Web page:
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  • Monroe Horn

Google’s Smart Spreadsheet App

Google’s Area 120 internal incubator has recently released a competitor to the various cloud spreadsheet/database combo applications that have been around for a while now. Tables, looks and feels a lot like Airtable and allows you to create various “workspaces” that have one or more tables in them. These tables, in turn, can be related to one another with a common column.

Each table is similar to a spreadsheet in that it has rows and fields, which are generally the same as columns. Each field has a type (date, number, dropdown, etc.) that enforces consistent data entry.

One key difference between Tables and a spreadsheet is that, like a database, a Table can be displayed in different views. Tables can be shown in a grid (like a spreadsheet), in what they call a Record Queue layout (which shows a list on the left and then an form to edit on the right), in a Kanban view, or (if you have latitude and longitude data) in a map view. Each of these views has a number of different filtering and grouping options built into it that make it easy to show different sets of records.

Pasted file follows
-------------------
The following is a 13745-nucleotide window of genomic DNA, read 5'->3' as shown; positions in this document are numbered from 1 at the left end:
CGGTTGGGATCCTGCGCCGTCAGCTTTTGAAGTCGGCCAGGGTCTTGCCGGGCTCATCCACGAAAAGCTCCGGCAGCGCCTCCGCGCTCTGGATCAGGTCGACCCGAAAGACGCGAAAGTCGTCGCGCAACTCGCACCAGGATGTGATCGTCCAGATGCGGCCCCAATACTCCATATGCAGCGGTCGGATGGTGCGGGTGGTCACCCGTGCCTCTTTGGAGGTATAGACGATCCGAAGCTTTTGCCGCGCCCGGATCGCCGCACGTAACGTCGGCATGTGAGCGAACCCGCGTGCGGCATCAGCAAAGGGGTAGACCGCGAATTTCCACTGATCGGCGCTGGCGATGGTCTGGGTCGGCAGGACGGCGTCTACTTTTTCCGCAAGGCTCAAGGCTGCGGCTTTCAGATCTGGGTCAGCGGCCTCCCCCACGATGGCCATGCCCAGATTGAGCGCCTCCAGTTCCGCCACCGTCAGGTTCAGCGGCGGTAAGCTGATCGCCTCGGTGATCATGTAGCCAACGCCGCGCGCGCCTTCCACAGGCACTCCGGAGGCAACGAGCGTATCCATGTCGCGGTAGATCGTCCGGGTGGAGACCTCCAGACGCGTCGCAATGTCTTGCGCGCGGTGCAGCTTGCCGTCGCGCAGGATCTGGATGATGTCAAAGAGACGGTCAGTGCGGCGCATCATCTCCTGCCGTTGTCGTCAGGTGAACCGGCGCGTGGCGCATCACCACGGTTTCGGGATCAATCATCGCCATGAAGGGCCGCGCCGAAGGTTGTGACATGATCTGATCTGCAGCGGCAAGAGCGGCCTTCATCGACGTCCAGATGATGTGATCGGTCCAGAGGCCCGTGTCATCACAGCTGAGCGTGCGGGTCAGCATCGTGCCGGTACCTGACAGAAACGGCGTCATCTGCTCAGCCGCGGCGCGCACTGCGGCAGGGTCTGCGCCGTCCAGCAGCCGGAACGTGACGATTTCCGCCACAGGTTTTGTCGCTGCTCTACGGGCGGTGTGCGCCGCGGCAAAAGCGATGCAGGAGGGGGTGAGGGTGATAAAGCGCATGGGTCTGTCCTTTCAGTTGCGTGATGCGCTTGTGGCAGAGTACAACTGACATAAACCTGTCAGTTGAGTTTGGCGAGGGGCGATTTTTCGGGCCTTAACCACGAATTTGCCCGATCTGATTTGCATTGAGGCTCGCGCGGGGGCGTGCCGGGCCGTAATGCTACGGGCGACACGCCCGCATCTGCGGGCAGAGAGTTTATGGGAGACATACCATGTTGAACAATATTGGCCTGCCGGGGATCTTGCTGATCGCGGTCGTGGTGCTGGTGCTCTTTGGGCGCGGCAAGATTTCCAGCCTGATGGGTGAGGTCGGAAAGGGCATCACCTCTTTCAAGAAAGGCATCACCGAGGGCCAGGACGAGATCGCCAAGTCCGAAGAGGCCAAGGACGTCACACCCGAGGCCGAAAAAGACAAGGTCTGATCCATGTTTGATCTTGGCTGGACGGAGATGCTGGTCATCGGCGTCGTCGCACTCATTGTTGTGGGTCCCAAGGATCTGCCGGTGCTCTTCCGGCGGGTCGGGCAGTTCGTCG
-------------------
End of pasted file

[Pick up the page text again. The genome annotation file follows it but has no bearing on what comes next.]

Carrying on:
At first glance, I think it would be difficult to distinguish a Google Tables workspace and an Airtable workspace (they’re even called the same thing). If you are already using something like Airtable or Smartsheet, there certainly wouldn’t be any reason to switch to Tables.

On the other hand, if you are looking for an easy way to plan and manage personal projects or schedules for a small team you might want to take a look at Tables. The free plan includes 100 tables, each with up to 1,000 rows. It also includes “limited” sharing. If you want “advanced” sharing and greater data storage capabilities you need to go to the paid plan.

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